One of the four Munk Rings, no one knows their origin


East end

A lonesome

Autumn leaf colors, this is not Lapland!

Smelled and looked like in Lapland, too

Ancient boat house, look at the stones on the roof!

Day 5
Jurmo-Utö-Alunskär-Utö, about 30 km

Weather forecast promised wind but not too much. It was about time to continue, to Utö lighthouse island. 

I've always imagined the Utö island to be so remote on the sea that it would be unreachable to me. In less than three hours I arrived at its harbor with other crew. What a moment! Had a lunch break there. We managed to get a Guide who demonstrated us the lighthouse from inside. Guess what, in the 2nd floor there was a church inside the lighthouse and that the Priest would visit there twice a year!

About 30-40 people used to live on this island around the year. There's a hotel, too. At its bar there were a group of divers who at day time dived into old boats near the island (who used to sink hundreds of years back). Utö waters had lots of rocks so it was common boats hitting rocks there and sinking. This island was the dream place for bird watchers, too, as many birds travel south-north via this island (although didn't see any airport for landing there).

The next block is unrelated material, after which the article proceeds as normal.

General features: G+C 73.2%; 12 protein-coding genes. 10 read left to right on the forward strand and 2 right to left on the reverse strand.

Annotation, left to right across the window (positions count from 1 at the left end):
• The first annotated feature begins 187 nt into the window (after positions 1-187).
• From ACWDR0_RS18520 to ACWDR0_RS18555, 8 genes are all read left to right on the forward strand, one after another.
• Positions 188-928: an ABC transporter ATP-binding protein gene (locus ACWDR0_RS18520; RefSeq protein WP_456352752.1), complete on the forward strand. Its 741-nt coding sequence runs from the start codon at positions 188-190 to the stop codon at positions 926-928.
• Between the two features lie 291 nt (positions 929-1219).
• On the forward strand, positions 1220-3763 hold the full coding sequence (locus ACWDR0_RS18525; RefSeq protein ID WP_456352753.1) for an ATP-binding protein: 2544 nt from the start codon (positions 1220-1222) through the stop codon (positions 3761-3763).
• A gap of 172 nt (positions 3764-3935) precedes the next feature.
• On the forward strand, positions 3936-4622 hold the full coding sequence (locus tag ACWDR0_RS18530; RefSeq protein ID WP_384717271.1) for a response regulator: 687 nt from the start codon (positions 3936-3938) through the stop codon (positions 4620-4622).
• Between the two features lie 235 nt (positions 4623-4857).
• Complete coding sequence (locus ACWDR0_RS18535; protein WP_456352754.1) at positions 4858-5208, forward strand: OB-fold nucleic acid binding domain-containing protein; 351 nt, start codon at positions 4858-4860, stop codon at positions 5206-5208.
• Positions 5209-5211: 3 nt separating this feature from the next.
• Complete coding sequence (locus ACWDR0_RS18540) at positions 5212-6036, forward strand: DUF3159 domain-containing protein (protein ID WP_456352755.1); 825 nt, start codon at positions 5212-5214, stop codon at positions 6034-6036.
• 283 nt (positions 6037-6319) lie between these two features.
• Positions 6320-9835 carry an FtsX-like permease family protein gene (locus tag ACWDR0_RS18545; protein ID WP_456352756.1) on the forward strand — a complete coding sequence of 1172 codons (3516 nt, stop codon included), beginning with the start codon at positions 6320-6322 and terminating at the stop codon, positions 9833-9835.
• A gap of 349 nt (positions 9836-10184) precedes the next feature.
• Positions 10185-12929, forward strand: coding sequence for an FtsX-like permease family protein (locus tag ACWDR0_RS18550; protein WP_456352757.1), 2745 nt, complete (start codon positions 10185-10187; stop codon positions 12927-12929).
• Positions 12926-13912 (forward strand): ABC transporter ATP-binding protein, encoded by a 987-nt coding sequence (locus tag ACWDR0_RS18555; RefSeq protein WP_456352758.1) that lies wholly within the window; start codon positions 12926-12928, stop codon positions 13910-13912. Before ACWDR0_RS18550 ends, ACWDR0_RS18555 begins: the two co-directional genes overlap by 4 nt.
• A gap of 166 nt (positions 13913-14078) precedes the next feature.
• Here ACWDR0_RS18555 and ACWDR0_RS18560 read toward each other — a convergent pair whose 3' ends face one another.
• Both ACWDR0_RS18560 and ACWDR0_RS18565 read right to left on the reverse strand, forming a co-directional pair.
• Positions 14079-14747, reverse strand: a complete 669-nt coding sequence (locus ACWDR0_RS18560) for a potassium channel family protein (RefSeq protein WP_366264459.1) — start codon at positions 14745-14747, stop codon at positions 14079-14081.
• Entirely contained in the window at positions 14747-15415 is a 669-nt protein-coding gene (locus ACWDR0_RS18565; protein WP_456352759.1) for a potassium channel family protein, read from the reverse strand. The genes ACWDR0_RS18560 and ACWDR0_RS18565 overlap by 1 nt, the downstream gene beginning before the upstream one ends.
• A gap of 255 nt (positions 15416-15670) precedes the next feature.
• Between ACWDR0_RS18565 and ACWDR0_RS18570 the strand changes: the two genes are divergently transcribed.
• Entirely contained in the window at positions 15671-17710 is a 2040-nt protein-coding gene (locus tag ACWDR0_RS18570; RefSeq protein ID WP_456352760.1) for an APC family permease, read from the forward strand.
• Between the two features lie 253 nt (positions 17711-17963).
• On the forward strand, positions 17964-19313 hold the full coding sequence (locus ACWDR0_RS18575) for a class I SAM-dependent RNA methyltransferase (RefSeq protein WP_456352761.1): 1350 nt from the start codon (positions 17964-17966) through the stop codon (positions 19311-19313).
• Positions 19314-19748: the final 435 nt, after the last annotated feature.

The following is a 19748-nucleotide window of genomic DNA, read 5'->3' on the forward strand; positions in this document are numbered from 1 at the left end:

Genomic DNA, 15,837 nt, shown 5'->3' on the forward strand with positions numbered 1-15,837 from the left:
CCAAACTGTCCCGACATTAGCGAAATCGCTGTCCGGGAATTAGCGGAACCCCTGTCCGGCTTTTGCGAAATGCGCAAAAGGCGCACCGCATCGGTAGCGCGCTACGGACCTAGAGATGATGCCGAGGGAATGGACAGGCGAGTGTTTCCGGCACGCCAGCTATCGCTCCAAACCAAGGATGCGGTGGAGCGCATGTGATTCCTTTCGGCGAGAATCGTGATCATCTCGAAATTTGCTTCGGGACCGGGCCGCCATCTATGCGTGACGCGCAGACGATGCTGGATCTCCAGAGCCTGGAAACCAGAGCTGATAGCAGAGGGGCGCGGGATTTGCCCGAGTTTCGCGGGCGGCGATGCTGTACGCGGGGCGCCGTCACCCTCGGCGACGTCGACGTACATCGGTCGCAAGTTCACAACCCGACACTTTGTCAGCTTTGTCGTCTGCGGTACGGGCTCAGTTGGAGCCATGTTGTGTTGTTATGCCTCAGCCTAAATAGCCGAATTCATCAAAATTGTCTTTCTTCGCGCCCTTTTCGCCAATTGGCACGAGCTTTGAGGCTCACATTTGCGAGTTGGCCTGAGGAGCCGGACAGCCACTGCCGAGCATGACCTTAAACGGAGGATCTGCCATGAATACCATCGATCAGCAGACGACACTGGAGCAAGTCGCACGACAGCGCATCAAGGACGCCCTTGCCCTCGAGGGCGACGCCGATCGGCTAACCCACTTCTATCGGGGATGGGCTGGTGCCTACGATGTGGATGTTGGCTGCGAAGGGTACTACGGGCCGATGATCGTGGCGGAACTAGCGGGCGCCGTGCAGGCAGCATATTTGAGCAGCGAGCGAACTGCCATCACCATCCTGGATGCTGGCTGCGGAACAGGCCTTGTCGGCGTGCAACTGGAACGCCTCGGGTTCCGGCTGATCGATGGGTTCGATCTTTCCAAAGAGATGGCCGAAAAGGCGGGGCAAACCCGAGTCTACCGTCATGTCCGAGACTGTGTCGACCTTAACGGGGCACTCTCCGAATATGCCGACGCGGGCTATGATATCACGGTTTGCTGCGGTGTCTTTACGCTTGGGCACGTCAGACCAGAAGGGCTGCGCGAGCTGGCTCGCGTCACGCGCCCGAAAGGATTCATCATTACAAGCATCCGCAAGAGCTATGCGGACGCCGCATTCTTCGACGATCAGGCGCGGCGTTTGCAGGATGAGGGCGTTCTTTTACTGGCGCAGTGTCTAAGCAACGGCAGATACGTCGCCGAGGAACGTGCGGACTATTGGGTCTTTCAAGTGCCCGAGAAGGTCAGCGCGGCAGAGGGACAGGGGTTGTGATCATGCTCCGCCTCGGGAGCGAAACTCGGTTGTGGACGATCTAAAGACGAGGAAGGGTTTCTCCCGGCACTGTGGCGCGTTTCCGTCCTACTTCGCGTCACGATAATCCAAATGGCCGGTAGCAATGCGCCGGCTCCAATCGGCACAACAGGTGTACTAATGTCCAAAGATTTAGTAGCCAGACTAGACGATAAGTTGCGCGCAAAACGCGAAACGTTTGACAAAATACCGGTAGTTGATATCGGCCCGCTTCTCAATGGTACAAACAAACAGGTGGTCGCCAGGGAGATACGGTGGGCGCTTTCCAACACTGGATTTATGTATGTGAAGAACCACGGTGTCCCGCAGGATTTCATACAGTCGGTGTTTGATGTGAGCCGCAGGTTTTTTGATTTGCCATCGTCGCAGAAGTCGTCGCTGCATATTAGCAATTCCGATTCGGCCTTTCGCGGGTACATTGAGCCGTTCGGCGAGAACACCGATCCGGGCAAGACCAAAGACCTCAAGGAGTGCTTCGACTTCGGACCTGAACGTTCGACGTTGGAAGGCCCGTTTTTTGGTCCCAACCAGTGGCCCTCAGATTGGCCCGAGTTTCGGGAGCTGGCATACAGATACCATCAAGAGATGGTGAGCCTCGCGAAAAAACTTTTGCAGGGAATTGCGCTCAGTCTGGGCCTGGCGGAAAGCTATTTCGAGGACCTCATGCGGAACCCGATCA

After the break headed towards the first fishing hut island's, Alunskär. Directly after leaving harbor at Utö there started to be big surges (mainingit in Finnish) on the sea in addition to normal high waves. Surges (nearly 2 meters high) were higher so that  every now and then other paddlers and islands on sight disappeared. Once you floated on top of the surge everything came back into sight.

Alunskär appeared to have a small internal harbor. Only one fishing hut was left. Even understanding the difference in water level today and 150 years ago, it's still amazing to imagine of how fishing boats sailed into internal harbor on windy conditions. Their skills were unbeatable.

Didn't understand why there were so many snakes on these most remote islands, e.g. in here we saw a Common European Viper.

Before returning back to Utö, paddled around Lillharun lighthouse island which was near Alunskär.  Waves were reasonably high, but wind was now tailwind. Surfing unfortunately was forbidden.